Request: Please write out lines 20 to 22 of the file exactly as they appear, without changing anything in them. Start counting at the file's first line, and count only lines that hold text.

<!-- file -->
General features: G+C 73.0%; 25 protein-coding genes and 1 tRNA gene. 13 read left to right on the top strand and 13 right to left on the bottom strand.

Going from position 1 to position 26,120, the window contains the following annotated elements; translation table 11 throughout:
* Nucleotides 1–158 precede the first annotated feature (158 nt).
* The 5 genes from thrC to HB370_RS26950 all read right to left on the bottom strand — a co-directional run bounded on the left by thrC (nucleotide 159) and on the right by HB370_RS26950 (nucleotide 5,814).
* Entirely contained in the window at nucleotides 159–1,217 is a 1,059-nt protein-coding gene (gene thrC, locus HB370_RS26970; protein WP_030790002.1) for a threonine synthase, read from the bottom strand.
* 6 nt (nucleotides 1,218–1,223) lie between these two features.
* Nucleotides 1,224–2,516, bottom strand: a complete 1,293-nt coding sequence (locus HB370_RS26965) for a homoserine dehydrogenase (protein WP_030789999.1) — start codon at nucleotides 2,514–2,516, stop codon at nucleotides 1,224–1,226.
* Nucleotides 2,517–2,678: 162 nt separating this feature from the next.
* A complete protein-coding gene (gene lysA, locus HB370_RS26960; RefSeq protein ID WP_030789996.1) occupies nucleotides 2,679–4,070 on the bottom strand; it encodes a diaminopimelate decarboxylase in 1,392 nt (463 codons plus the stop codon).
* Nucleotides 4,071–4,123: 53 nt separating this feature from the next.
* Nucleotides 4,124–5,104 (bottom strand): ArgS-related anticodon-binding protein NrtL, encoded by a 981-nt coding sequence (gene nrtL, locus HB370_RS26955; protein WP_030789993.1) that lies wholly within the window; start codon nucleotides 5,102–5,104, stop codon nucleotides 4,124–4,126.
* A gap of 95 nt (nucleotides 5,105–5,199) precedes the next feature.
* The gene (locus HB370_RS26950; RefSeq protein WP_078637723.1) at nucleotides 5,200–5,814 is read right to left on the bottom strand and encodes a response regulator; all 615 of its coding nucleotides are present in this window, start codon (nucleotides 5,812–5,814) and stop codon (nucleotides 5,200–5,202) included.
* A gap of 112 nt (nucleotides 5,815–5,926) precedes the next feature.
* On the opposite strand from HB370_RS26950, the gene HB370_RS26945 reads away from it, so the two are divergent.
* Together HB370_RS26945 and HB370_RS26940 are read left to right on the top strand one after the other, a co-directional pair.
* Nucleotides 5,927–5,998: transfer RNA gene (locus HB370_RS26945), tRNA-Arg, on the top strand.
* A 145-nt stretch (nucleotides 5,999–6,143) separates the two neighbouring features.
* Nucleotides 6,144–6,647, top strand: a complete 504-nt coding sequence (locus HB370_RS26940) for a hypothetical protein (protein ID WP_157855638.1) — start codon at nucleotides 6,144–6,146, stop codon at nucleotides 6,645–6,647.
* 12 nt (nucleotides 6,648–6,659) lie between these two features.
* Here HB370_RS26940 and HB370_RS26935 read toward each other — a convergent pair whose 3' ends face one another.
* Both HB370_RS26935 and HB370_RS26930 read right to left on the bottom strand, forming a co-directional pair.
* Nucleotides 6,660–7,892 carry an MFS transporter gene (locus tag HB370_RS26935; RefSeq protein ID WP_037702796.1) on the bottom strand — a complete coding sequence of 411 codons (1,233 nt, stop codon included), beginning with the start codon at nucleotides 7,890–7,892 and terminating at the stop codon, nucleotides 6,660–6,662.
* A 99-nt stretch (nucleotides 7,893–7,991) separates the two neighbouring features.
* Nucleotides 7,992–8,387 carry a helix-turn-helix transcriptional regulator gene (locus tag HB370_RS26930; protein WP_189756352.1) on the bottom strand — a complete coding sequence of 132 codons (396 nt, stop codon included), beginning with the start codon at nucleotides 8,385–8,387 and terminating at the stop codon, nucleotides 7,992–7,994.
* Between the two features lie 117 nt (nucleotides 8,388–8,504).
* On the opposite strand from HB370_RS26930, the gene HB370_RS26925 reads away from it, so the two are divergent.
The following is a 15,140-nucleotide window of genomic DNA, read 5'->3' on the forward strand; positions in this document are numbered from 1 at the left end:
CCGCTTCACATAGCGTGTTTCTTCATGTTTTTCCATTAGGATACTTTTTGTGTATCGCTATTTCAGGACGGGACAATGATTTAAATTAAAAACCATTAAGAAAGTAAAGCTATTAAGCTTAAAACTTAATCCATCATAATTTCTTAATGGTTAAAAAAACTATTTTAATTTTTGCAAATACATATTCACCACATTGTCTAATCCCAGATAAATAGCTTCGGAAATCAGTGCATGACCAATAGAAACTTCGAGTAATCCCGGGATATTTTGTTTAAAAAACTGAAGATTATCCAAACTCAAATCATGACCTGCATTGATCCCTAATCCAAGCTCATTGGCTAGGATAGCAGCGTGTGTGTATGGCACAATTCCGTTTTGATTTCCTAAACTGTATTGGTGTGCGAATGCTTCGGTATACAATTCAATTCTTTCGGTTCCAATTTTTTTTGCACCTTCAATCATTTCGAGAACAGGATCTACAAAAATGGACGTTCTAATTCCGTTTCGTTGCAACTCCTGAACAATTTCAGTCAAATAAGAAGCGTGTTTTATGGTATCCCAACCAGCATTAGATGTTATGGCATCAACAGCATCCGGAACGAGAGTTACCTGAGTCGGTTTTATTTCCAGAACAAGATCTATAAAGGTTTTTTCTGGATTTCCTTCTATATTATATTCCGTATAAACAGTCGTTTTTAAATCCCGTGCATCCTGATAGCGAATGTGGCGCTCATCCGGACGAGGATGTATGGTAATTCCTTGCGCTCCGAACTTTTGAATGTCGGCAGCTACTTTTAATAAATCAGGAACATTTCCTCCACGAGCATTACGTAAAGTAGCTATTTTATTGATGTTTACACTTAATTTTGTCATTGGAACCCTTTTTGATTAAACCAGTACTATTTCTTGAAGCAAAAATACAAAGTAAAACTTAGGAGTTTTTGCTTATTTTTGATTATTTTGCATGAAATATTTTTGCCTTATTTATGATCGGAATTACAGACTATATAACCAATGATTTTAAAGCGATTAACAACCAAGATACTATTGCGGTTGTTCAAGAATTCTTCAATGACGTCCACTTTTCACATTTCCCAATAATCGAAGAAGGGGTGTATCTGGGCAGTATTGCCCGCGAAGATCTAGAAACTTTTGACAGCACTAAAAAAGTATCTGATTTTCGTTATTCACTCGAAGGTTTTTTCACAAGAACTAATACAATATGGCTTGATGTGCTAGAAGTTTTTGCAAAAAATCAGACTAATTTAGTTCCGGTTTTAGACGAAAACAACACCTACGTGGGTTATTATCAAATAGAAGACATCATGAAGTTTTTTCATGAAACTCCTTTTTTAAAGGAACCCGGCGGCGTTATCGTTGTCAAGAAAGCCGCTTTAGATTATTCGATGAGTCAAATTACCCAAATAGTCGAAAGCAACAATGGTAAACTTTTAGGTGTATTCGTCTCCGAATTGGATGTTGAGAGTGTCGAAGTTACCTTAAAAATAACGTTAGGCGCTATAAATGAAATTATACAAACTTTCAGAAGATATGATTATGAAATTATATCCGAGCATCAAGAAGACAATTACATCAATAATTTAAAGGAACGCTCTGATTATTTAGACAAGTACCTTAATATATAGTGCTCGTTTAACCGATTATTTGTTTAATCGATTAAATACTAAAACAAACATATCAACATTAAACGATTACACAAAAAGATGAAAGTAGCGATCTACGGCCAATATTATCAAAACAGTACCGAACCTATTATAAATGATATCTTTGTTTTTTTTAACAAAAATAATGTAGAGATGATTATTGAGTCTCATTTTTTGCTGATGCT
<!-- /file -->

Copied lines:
* 12 nt (nucleotides 6,648–6,659) lie between these two features.
* Here HB370_RS26940 and HB370_RS26935 read toward each other — a convergent pair whose 3' ends face one another.
* Both HB370_RS26935 and HB370_RS26930 read right to left on the bottom strand, forming a co-directional pair.